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python 2.6.8

s= '''
foo 
bar
baz
'''
>>>re.findall(r'^\S*',s,re.MULTILINE)
['', 'foo', 'bar', 'baz', '']
>>>ptrn = re.compile(r'^\S*',re.MULTILINE)
>>>ptrn.findall(s)
['', 'foo', 'bar', 'baz', '']
>>>ptrn.findall(s,re.MULTILINE)
['baz', '']

Why is there a difference between using MULTILINE flag in findall?

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2 Answers 2

up vote 7 down vote accepted

When calling the findall() method on a regex object, the second parameter is not the flags argument (because that has already been used when compiling the regex) but the pos argument, telling the regex engine at which point in the string to start matching.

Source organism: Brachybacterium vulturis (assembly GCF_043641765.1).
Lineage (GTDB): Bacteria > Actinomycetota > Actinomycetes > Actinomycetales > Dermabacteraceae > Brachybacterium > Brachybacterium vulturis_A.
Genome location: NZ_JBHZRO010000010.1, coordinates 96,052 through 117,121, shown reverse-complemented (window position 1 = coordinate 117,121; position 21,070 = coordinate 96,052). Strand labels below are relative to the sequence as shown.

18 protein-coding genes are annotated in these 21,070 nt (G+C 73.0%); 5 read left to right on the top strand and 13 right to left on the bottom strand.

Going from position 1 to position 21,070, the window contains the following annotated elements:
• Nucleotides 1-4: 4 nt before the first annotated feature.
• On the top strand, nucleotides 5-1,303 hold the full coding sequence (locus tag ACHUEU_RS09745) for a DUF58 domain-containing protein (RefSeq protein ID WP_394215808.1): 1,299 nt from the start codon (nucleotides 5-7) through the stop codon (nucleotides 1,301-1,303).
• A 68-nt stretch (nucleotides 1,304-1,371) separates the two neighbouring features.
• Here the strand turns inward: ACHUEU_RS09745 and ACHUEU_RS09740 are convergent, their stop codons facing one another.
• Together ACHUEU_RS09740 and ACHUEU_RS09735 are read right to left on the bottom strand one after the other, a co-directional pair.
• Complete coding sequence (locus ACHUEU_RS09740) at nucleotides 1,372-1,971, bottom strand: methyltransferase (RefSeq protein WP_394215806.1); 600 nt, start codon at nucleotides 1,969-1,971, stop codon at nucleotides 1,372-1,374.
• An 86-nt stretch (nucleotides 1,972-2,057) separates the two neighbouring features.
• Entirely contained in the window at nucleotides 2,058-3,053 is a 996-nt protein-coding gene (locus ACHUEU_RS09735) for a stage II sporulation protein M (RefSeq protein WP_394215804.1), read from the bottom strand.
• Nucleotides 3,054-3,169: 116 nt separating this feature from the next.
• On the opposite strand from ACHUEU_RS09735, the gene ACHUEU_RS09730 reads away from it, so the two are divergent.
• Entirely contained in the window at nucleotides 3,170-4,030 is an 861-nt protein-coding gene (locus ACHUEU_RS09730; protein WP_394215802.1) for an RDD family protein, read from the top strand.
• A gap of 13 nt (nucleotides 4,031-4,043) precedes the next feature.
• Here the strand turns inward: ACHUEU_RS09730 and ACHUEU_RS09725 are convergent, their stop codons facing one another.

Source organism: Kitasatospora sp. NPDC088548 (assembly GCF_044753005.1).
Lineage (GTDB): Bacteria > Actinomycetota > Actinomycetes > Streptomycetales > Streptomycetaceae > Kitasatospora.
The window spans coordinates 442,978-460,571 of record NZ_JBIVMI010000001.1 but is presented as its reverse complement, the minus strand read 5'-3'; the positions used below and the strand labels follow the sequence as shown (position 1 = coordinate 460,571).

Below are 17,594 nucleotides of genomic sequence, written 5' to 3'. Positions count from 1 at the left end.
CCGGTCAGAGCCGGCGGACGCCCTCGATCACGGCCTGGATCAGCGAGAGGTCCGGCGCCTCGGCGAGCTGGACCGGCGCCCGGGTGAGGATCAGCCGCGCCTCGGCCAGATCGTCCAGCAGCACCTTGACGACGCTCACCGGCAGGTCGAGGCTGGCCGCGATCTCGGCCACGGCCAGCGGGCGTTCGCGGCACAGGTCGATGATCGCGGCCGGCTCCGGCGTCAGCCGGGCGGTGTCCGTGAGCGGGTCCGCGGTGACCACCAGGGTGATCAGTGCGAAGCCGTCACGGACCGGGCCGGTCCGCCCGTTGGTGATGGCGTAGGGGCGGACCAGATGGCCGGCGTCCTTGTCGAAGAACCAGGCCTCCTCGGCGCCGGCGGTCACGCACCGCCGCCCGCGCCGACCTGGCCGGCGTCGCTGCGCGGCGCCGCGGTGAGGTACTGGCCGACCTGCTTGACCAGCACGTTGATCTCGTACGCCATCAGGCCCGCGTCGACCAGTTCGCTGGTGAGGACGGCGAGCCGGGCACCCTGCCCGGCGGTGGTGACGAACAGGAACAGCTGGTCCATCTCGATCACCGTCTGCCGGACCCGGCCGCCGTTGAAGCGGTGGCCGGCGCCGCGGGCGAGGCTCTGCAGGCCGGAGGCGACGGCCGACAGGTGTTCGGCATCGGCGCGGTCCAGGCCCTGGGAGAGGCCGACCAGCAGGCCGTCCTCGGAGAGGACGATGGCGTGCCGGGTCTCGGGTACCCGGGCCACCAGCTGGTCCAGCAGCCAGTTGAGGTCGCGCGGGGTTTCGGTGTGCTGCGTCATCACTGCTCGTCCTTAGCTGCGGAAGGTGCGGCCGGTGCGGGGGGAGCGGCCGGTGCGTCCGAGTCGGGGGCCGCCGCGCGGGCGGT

re.MULTILINE is just an integer (that happens to be 8).

See the docs.

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2  
Good grief. You beat me by 30 seconds and already had 4 upvotes. I'll never be FGITW :-) –  alan Aug 14 '12 at 18:51
    
never bothered to check if re.MULTILINE was an object or int –  kmad Aug 14 '12 at 18:59

Because the findall method of the compiled object ptrn doesn't take the MULTILINE parameter. It takes a position argument.

See here: http://docs.python.org/library/re.html#re.RegexObject.findall

The MULTILINE specifier is only used when you call re.compile() The resulting ptrn object already 'knows' that it is MULTILINE.

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